And sadly on my mind as well today are two families that have recently lost a dear family member from this disease after long, challenging battles. May the remainder of their days be filled with good memories of their loved ones, rather than the harsh realities of their lives with cancer.
I will undoubtedly be serenaded with “Happy Birthday” a number of times today. I am thankful to be around to hear those lyrics. Twice in my life, my birthday was shrouded by the specter of cancer. Then, thanks to all the research, clinical trials, and bravery of the cancer patients who came before me, I received life-saving treatment. I will never forget those birthdays as the uncertainty and fear that filled those days have motivated me to this day.
Today, I encourage you to think about the people in your life – do you know someone who is going through cancer treatment? Do you know a survivor? Do you know the pain and struggle of a cancer diagnosis and treatment firsthand?
There are many rides, runs, walks, and charity events raising money to fight cancer as well as innumerable other diseases. The Pan-Mass Challenge, which I will again ride in August, is raising money so that cancer will be cured. 100% of your donation will go directly to Dana-Farber Cancer Institute’s unrestricted funding. In this day and age where research funding is under attack, these funds are crucial. You can learn more about how the Dana-Farber uses these funds here. I hope that in honor of my birthday and in honor and memory of those that you know that have battled cancer, you will make a donation today. It will save lives. It will move us one day closer to the end of cancer.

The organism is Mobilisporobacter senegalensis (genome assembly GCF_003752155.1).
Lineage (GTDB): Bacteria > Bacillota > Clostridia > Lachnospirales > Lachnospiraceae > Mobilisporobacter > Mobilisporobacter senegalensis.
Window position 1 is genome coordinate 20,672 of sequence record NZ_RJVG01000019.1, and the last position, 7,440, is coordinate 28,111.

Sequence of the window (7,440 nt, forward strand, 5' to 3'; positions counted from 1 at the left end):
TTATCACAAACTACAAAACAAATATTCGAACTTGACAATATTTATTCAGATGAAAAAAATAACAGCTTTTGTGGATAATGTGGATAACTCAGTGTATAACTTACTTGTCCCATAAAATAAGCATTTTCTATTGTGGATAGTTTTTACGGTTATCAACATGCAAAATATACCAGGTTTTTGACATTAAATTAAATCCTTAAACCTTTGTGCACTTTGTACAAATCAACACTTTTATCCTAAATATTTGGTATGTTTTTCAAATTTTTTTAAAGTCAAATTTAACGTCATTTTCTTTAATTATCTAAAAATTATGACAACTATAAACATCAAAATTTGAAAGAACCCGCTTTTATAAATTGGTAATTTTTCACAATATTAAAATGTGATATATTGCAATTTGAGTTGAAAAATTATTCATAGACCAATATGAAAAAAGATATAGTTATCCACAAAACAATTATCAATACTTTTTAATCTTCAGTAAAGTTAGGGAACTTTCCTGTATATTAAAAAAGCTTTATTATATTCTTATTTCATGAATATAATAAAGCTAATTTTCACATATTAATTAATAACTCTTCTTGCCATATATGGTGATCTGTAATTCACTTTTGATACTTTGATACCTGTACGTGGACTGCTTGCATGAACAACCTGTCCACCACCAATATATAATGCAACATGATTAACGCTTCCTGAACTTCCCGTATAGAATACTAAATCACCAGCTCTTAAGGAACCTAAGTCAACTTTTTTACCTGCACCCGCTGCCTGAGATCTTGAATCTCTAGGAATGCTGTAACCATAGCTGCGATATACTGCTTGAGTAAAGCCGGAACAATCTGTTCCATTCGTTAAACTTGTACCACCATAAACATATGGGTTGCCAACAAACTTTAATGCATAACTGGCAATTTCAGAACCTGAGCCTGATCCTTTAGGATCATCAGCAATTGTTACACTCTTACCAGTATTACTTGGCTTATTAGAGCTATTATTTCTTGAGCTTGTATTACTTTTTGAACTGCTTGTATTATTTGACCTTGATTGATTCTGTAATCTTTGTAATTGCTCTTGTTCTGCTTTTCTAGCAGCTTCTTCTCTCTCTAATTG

It has been a while since I shared in this space. Our world has become very agitated, on all levels and much of my daily bandwidth has been internally focused on family, friends, and our country. This week, my attention has been re-centered on my own personal activism, ending cancer in my lifetime. Then I wake up this morning, reminded of this cause, by World Cancer Day.
But first, a call-to-action. Or maybe better said, a call-to-activism.